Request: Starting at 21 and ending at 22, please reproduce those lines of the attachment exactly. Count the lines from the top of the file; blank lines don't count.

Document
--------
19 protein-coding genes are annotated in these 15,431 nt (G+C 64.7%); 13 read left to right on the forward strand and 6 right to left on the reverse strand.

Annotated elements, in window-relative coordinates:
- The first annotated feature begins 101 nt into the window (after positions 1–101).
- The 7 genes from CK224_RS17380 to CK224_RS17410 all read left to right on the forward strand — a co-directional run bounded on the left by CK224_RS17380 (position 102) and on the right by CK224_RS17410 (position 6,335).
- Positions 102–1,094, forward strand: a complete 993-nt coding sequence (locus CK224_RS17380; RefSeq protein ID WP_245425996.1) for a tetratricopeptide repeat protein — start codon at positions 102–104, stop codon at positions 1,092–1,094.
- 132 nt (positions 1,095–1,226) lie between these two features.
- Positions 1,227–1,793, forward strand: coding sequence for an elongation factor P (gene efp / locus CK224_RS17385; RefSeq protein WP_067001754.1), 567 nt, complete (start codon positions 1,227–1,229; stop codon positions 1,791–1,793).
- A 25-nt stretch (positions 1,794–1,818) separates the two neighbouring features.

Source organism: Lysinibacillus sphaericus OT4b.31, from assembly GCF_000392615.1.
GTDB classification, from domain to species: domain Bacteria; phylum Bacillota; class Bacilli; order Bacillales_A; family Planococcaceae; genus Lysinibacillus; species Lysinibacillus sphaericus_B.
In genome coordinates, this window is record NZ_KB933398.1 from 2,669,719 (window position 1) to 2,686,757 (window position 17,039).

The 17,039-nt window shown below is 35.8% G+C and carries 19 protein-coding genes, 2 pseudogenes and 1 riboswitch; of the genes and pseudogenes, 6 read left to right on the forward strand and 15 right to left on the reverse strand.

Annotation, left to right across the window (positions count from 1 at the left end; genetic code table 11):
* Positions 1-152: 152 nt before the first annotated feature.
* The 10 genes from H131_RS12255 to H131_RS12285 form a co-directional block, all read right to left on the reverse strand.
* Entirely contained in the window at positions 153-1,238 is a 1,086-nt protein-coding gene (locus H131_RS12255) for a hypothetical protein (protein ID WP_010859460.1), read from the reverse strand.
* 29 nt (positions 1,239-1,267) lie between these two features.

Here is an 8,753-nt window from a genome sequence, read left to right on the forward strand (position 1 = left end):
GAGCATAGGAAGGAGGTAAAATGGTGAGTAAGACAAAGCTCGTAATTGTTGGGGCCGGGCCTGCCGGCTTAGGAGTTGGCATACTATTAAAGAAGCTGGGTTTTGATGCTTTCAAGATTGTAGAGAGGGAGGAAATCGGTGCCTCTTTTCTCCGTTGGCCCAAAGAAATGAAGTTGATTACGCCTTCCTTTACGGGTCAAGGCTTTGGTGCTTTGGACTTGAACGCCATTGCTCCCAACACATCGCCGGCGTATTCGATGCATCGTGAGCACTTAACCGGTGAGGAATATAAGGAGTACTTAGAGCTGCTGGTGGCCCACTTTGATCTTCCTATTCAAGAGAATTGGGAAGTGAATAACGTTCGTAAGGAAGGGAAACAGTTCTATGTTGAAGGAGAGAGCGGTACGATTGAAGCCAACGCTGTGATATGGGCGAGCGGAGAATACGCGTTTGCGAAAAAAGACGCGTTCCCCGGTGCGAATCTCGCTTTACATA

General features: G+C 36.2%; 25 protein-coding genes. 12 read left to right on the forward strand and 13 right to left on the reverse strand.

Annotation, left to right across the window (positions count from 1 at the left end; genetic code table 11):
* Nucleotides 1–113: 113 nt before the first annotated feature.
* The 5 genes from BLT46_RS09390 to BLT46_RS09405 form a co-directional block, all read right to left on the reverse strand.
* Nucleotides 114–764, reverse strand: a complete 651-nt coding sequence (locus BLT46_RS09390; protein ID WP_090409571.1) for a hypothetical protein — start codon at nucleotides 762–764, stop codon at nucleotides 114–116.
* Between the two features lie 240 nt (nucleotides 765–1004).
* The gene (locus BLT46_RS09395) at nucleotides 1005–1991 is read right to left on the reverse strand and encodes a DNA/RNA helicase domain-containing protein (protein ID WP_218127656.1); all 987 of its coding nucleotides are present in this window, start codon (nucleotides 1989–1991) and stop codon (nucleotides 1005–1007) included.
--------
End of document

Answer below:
Annotation, left to right across the window (positions count from 1 at the left end; genetic code table 11):
* Nucleotides 1–113: 113 nt before the first annotated feature.